Actually, in a perfect world Ichiro would not be anywhere near the starting outfield this season, so I’ll revise that statement to say, “in a perfect version of the currently imperfect world in which the Yankees have attempted to construct this season’s roster.” There, that’s better. The problem with any perfect version of any perfect world, however, is that it doesn’t exist, and the Yankees’ current outfield situation is no exception. Not included and as such not accounted for in that hypothetical outfield breakdown are the gaggle of cheap free agent signings (Matt Diaz, Thomas Neal, Juan Rivera), quasi-prospects Abraham Almonte, Rob Segedin, and Adonis Garcia,
and possibly Russ Canzler if he clears waivers (nope). That’s a lot of bodies and a lot of potential ABs, and they’ve got to go somewhere.
Realistically, the Yankees will carry at least one of that FA group on their Opening Day bench, possibly 2
if Canzler sticks because of his ability to play first base (nope). There is also the possibility of someone like Mesa or Mustelier wowing in ST and earning a spot on the bench as well, but either scenario would open up some room. Whoever doesn’t win roster roulette in camp could and more than likely would serve as the designated OF depth in Triple-A to cover for injuries at either of the top, but that still leaves that group of MiL guys unaccounted for.
This is where it starts to get tricky, as a case can be made for each of these players being worthy of getting regular ABs. Almonte is trying to prove he’s more than just a collection of tools, and the Yankees aren’t going to want to let him sit and rot because of those tools. Segedin is trying to resurrect his prospect status and not get labeled as “organizational filler” after just a few seasons in the Minors. And Garcia, as an older FA from Cuba, is trying to strike while the iron is hot and prove he has value as a potential prospect.
But none of those 3 players has the upside of Flores, Austin, or Heathcott, and should certainly not be getting in the way of those 3 getting regular playing time either. This shinier trio proved there’s not much left for them to learn at High-A, and to send any of them down there would be a waste of time. But to make room for the second-tier OFers and anybody who might get bumped down from Triple-A, someone might have to be sacrificed and sent back to Tampa to start the year. Josh Norris discussed this possibility a little over a week ago, identifying Austin and Zoilo as the 2 most likely candidates to repeat levels.
With a group of players this large, it’s to all of their benefit to get as much playing time as possible, even if it means playing a level below where they rightfully should be. But it’s also important for guys like Austin, Flores, Heathcott, Zoilo, and Mesa to get at-bats against the best possible level of competition to continue to improve their skills and prospect stock as future contributors at the Major League levels, and the Yankees could have a problem making that happen as they’re presently constructed. Again, it’s not the worst problem in the world to have, and one that can be easily fixed by making a small trade here or a few roster cuts there, but it’s something the Yankees should work to figure out early in the season so there’s not a roadblock in place when someone like Mason Williams is ready to move up.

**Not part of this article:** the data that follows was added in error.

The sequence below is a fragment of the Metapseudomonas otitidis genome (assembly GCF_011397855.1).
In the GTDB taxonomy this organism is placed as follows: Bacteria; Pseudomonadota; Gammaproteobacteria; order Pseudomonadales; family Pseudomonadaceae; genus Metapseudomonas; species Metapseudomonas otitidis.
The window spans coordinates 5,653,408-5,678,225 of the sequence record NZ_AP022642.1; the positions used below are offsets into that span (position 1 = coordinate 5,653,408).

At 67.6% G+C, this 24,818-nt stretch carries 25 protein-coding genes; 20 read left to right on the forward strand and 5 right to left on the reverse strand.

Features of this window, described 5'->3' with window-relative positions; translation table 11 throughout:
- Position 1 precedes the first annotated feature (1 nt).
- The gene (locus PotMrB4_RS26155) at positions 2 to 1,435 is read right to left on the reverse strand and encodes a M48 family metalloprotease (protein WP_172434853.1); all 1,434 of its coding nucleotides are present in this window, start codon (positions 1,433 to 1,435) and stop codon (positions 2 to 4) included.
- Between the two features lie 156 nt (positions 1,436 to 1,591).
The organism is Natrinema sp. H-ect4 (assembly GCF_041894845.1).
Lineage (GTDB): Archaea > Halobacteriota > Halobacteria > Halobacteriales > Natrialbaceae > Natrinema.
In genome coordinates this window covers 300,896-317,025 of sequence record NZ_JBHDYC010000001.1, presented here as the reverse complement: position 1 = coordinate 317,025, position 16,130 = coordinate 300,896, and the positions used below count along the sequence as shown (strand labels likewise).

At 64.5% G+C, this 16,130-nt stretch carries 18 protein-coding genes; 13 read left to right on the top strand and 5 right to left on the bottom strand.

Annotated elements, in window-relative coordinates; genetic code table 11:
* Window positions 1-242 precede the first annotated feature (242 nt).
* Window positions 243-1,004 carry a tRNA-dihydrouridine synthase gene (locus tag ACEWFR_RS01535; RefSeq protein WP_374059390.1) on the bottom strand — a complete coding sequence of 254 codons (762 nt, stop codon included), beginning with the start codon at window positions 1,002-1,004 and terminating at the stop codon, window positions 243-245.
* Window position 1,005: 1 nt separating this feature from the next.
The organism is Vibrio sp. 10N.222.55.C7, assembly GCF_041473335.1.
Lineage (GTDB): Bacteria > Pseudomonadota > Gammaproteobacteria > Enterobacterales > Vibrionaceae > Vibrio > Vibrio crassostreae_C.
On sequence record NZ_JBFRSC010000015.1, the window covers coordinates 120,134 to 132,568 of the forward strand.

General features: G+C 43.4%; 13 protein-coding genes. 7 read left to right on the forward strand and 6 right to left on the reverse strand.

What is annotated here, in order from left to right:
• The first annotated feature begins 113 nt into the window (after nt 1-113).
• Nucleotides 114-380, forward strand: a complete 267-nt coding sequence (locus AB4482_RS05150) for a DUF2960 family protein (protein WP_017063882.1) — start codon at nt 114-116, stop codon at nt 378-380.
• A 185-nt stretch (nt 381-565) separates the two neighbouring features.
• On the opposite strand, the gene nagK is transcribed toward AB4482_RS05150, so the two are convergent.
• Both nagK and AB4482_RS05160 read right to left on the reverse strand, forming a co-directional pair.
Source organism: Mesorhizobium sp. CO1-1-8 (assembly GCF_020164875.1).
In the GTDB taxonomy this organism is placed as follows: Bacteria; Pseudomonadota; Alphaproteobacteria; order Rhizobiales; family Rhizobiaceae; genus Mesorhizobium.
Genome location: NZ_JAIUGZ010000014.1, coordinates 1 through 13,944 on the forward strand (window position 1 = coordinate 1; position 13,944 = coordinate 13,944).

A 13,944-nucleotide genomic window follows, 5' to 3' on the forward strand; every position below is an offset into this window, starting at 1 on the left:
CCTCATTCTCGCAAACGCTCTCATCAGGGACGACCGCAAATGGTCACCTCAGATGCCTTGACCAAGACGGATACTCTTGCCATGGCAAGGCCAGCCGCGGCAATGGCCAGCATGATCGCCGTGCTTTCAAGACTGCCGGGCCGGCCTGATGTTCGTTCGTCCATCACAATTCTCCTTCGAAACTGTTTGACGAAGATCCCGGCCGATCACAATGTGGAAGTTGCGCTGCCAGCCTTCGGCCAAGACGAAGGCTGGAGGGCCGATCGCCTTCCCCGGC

It would appear that Brain Cashman is finally wrapping up his offseason acquisition, and is now targeting a right handed outfielder. Though he’s already acquired a number of low risk players, such as Juan Rivera and Matt Diaz, the organization is still searching for a more stable option. At this point, the free agent market is barren of right handed hitting outfielders, and if he wants to acquire someone, it’ll have to be through a trade.
Nearly 3,000 miles away, Jack Zduriencik’s Seattle Mariners are fighting their way back to relevance. In an attempt to compete with a strong AL West, they’ve loaded their 40 man roster with bats. Their current starting outfield lines up as Franklin Gutierrez, Michael Morse, and Michael Saunders. They’ll be backed up by Jason Bay, Raul Ibanez, Mike Carp, Eric Thames, and Casper Wells. There’s even some talk about the Mariners having interest in free agent Michael Bourn. The team is loaded with outfield depth, and with Justin Smoak, Kendrys Morales, and Jesus Montero likely splitting time as designated hitters, many of these outfielders will be wasted sitting on the bench.
Geoff Baker of The Seattle Times sees Casper Wells as an odd man out in this scenario. Although the 28 year old outfielder corner stoned the Doug Fister deal in 2011, his role in 2013 is as a backup outfielder on a crowded bench. Of course, after hitting only .228/.302/.396 in 2012, it’s easy to understand why the Mariners are no longer infatuated by the right-hander. There’s more to Wells than his 2012 triple slash though.
Despite his awful batting averages in Seattle, Wells seems to be yet another hitter cursed by the old dimensions of Safeco Field. Over his career, Wells has hit .268/.331/.478 on the road, good for a 120 wRC+. He also holds strong career splits against left handed pitchers, a .264/.349/.489 triple slash with a 132 wRC+. In a limited 146 plate appearances away from home and against lefties, Wells is hitting .326/.404/.628 with a 182 wRC+. Despite his awful offense in 2012, he maintained a .192 wRC+ in these situations.
Overall, Wells has been an above average hitter over his short MLB career, despite Safeco Field stealing hits. Assuming the Yankees targeted Wells, the team would use him as the right handed hitting outfielder. Given the more hitter friendly ballparks of the AL East, and his role against left handed pitchers, there’s a possibility that he produces close to his splits. He’s also far from horrible against right handed pitchers, though they remain below average. Wells also takes his fair share of walks, and his BB% has improved every year since 2010. With that said, he also strikes out with a 25.9 K%, just shy of Curtis Granderson’s 28.5 K% in 2012.